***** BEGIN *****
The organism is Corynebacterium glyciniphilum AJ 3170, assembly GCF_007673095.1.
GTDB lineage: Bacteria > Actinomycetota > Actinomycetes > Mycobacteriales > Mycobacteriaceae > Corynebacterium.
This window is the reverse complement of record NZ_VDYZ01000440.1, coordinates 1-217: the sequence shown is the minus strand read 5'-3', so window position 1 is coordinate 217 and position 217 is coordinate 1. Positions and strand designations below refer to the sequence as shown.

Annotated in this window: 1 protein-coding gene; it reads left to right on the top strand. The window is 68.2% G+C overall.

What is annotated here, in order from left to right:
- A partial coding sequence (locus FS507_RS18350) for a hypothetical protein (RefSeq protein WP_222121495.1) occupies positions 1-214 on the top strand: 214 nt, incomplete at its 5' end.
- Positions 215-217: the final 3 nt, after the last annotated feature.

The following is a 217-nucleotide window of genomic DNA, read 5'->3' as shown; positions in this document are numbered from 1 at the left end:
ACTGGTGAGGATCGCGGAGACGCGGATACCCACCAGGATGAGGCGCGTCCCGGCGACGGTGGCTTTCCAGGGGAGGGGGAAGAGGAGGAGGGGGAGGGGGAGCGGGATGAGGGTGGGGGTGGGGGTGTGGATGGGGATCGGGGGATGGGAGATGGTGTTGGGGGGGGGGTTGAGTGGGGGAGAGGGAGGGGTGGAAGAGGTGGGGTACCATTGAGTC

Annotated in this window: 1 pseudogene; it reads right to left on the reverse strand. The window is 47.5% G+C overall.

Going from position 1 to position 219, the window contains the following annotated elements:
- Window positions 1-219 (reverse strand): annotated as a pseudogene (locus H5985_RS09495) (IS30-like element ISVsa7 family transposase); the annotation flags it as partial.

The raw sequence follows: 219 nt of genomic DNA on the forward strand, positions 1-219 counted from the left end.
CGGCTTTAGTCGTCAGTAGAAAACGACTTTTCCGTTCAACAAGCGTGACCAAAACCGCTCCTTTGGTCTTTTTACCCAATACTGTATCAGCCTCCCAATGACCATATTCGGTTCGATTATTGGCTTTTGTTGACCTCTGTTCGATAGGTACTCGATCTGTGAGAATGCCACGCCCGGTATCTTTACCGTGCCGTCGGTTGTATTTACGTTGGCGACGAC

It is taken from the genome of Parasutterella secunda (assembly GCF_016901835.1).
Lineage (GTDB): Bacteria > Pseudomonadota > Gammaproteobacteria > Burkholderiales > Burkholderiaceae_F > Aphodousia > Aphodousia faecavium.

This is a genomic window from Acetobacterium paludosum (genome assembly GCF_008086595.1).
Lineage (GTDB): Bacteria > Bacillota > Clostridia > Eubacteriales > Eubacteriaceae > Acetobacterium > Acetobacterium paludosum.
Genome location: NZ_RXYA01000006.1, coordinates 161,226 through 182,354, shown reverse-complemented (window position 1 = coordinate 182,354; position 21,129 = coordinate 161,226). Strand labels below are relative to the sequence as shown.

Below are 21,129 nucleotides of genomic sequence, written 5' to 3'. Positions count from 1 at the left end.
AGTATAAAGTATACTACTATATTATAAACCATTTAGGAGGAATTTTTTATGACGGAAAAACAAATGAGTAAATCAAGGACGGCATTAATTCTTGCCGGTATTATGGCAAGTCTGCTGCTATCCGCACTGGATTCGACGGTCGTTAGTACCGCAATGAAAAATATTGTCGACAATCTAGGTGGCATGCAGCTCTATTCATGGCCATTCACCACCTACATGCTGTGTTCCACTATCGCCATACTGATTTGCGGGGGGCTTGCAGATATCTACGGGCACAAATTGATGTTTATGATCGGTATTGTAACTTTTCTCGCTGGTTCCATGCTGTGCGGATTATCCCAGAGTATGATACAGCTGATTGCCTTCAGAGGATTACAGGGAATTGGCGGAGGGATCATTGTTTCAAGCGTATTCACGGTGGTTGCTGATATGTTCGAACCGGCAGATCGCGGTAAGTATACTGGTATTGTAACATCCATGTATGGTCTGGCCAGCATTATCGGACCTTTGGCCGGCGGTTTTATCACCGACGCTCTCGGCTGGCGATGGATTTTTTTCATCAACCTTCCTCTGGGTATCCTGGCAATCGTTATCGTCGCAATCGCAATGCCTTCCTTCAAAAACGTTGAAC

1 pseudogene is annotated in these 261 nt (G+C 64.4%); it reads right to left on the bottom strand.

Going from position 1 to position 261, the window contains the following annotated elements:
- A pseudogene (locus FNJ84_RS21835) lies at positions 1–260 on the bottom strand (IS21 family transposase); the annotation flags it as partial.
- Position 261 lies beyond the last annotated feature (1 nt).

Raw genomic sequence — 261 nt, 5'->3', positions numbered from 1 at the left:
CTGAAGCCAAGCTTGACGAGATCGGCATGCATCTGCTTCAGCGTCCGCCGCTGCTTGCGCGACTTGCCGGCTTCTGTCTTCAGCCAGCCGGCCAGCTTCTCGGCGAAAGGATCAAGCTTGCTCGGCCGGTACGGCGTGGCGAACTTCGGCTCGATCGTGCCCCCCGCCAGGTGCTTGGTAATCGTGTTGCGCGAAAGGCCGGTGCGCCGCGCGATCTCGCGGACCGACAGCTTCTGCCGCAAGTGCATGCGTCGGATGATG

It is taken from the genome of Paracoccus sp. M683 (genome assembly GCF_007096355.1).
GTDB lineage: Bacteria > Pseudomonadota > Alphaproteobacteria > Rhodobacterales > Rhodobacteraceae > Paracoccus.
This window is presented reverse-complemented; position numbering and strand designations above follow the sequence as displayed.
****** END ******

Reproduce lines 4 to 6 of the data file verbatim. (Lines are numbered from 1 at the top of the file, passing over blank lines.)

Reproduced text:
Annotated in this window: 1 protein-coding gene; it reads left to right on the top strand. The window is 68.2% G+C overall.

What is annotated here, in order from left to right:
- A partial coding sequence (locus FS507_RS18350) for a hypothetical protein (RefSeq protein WP_222121495.1) occupies positions 1-214 on the top strand: 214 nt, incomplete at its 5' end.